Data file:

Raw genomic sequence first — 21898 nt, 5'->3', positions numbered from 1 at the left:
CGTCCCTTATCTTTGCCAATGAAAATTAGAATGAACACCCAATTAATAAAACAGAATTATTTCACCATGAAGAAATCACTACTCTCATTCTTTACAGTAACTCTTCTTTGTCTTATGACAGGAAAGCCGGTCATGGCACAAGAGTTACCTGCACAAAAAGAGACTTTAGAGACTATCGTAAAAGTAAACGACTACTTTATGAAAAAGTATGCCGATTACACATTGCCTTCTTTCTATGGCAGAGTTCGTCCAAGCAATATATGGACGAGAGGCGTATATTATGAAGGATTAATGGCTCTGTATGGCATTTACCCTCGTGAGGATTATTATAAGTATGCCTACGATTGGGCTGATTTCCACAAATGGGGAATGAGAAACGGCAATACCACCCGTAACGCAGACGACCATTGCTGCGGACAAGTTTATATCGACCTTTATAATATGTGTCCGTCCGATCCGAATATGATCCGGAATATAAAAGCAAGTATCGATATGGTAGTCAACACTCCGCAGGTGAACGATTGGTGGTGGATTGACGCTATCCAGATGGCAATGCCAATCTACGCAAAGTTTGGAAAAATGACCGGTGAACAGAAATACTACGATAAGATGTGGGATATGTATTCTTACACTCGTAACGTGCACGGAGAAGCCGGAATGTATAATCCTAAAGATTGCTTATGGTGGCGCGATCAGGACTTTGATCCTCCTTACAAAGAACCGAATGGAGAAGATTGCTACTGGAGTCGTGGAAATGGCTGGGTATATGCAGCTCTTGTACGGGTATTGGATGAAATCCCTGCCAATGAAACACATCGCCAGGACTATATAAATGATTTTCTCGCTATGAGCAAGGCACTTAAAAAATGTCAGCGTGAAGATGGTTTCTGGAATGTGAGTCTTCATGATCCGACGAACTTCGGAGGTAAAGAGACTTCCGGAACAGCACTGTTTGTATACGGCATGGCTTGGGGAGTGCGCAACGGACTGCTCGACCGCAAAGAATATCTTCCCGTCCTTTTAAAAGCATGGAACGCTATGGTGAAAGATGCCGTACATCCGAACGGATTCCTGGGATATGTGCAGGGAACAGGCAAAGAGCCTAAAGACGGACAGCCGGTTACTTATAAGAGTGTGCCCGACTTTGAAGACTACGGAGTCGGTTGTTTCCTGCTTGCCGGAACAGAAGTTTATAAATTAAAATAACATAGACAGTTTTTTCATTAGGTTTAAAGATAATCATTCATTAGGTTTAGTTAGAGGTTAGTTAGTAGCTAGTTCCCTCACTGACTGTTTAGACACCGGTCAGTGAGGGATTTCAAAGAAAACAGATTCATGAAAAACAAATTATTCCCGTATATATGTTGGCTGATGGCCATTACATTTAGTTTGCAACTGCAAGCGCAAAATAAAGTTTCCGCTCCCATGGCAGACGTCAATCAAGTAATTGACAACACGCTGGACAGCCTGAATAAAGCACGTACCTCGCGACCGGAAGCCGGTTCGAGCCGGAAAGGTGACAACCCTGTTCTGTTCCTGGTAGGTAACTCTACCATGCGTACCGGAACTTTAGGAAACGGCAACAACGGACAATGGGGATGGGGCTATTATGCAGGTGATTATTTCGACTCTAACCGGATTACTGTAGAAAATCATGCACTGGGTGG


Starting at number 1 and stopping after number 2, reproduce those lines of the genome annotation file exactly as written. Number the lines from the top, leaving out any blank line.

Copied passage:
Raw genomic sequence first — 21898 nt, 5'->3', positions numbered from 1 at the left:
CGTCCCTTATCTTTGCCAATGAAAATTAGAATGAACACCCAATTAATAAAACAGAATTATTTCACCATGAAGAAATCACTACTCTCATTCTTTACAGTAACTCTTCTTTGTCTTATGACAGGAAAGCCGGTCATGGCACAAGAGTTACCTGCACAAAAAGAGACTTTAGAGACTATCGTAAAAGTAAACGACTACTTTATGAAAAAGTATGCCGATTACACATTGCCTTCTTTCTATGGCAGAGTTCGTCCAAGCAATATATGGACGAGAGGCGTATATTATGAAGGATTAATGGCTCTGTATGGCATTTACCCTCGTGAGGATTATTATAAGTATGCCTACGATTGGGCTGATTTCCACAAATGGGGAATGAGAAACGGCAATACCACCCGTAACGCAGACGACCATTGCTGCGGACAAGTTTATATCGACCTTTATAATATGTGTCCGTCCGATCCGAATATGATCCGGAATATAAAAGCAAGTATCGATATGGTAGTCAACACTCCGCAGGTGAACGATTGGTGGTGGATTGACGCTATCCAGATGGCAATGCCAATCTACGCAAAGTTTGGAAAAATGACCGGTGAACAGAAATACTACGATAAGATGTGGGATATGTATTCTTACACTCGTAACGTGCACGGAGAAGCCGGAATGTATAATCCTAAAGATTGCTTATGGTGGCGCGATCAGGACTTTGATCCTCCTTACAAAGAACCGAATGGAGAAGATTGCTACTGGAGTCGTGGAAATGGCTGGGTATATGCAGCTCTTGTACGGGTATTGGATGAAATCCCTGCCAATGAAACACATCGCCAGGACTATATAAATGATTTTCTCGCTATGAGCAAGGCACTTAAAAAATGTCAGCGTGAAGATGGTTTCTGGAATGTGAGTCTTCATGATCCGACGAACTTCGGAGGTAAAGAGACTTCCGGAACAGCACTGTTTGTATACGGCATGGCTTGGGGAGTGCGCAACGGACTGCTCGACCGCAAAGAATATCTTCCCGTCCTTTTAAAAGCATGGAACGCTATGGTGAAAGATGCCGTACATCCGAACGGATTCCTGGGATATGTGCAGGGAACAGGCAAAGAGCCTAAAGACGGACAGCCGGTTACTTATAAGAGTGTGCCCGACTTTGAAGACTACGGAGTCGGTTGTTTCCTGCTTGCCGGAACAGAAGTTTATAAATTAAAATAACATAGACAGTTTTTTCATTAGGTTTAAAGATAATCATTCATTAGGTTTAGTTAGAGGTTAGTTAGTAGCTAGTTCCCTCACTGACTGTTTAGACACCGGTCAGTGAGGGATTTCAAAGAAAACAGATTCATGAAAAACAAATTATTCCCGTATATATGTTGGCTGATGGCCATTACATTTAGTTTGCAACTGCAAGCGCAAAATAAAGTTTCCGCTCCCATGGCAGACGTCAATCAAGTAATTGACAACACGCTGGACAGCCTGAATAAAGCACGTACCTCGCGACCGGAAGCCGGTTCGAGCCGGAAAGGTGACAACCCTGTTCTGTTCCTGGTAGGTAACTCTACCATGCGTACCGGAACTTTAGGAAACGGCAACAACGGACAATGGGGATGGGGCTATTATGCAGGTGATTATTTCGACTCTAACCGGATTACTGTAGAAAATCATGCACTGGGTGG